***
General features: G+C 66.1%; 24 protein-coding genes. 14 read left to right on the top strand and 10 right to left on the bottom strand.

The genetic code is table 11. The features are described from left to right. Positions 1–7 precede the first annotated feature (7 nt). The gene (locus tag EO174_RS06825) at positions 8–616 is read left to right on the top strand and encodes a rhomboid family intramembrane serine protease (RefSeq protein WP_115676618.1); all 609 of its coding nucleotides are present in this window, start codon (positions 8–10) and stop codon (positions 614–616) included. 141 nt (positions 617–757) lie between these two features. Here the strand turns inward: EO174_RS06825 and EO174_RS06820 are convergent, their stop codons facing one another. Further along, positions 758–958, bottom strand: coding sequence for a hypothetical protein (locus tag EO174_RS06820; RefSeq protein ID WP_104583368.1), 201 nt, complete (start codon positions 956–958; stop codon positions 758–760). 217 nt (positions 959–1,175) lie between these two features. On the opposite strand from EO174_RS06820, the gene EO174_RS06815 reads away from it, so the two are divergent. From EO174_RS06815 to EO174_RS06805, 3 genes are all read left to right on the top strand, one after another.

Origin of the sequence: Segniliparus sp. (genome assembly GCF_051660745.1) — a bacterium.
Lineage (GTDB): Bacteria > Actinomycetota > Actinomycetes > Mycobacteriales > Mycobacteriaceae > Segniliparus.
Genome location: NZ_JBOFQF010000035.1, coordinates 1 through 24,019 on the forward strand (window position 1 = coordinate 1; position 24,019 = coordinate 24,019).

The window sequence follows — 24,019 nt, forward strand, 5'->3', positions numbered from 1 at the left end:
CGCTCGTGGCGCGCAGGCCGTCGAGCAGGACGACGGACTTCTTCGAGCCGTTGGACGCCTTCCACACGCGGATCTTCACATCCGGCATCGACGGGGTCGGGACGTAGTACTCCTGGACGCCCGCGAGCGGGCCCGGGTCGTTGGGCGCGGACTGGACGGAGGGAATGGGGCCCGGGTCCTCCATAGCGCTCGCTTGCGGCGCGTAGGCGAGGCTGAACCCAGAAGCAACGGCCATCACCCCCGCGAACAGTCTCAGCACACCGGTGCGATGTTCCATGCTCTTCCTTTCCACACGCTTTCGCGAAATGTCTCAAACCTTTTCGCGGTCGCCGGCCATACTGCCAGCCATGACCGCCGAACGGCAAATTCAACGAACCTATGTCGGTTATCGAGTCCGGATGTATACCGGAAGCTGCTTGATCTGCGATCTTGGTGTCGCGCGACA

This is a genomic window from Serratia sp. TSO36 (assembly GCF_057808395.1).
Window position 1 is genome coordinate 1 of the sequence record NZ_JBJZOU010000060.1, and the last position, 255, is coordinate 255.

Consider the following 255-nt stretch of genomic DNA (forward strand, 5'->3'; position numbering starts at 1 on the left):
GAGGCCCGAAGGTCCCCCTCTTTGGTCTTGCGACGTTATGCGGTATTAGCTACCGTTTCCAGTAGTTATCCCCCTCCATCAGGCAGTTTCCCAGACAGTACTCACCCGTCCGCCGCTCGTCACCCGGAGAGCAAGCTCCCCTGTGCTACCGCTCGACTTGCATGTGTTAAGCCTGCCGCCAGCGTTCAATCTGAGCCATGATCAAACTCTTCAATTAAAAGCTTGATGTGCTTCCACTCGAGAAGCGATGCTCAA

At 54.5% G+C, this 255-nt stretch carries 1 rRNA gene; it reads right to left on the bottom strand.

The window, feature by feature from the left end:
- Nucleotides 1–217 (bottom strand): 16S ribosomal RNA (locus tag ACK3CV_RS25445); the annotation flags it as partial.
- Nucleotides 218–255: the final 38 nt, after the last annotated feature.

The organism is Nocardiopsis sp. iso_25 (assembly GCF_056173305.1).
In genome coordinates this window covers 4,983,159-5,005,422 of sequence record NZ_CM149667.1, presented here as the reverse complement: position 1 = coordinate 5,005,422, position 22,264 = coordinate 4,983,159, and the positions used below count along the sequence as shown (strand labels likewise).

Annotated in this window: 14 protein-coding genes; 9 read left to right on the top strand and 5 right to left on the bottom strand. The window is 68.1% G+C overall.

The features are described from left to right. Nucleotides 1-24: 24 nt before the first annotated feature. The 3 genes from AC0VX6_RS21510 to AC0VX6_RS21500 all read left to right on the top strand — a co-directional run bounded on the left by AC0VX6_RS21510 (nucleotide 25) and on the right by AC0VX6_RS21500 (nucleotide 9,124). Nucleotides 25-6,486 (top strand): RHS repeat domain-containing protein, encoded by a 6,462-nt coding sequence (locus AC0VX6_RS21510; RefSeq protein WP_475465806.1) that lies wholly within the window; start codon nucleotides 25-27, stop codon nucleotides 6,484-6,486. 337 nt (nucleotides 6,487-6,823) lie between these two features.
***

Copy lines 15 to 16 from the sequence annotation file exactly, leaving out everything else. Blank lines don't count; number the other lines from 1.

- Nucleotides 218–255: the final 38 nt, after the last annotated feature.

The organism is Nocardiopsis sp. iso_25 (assembly GCF_056173305.1).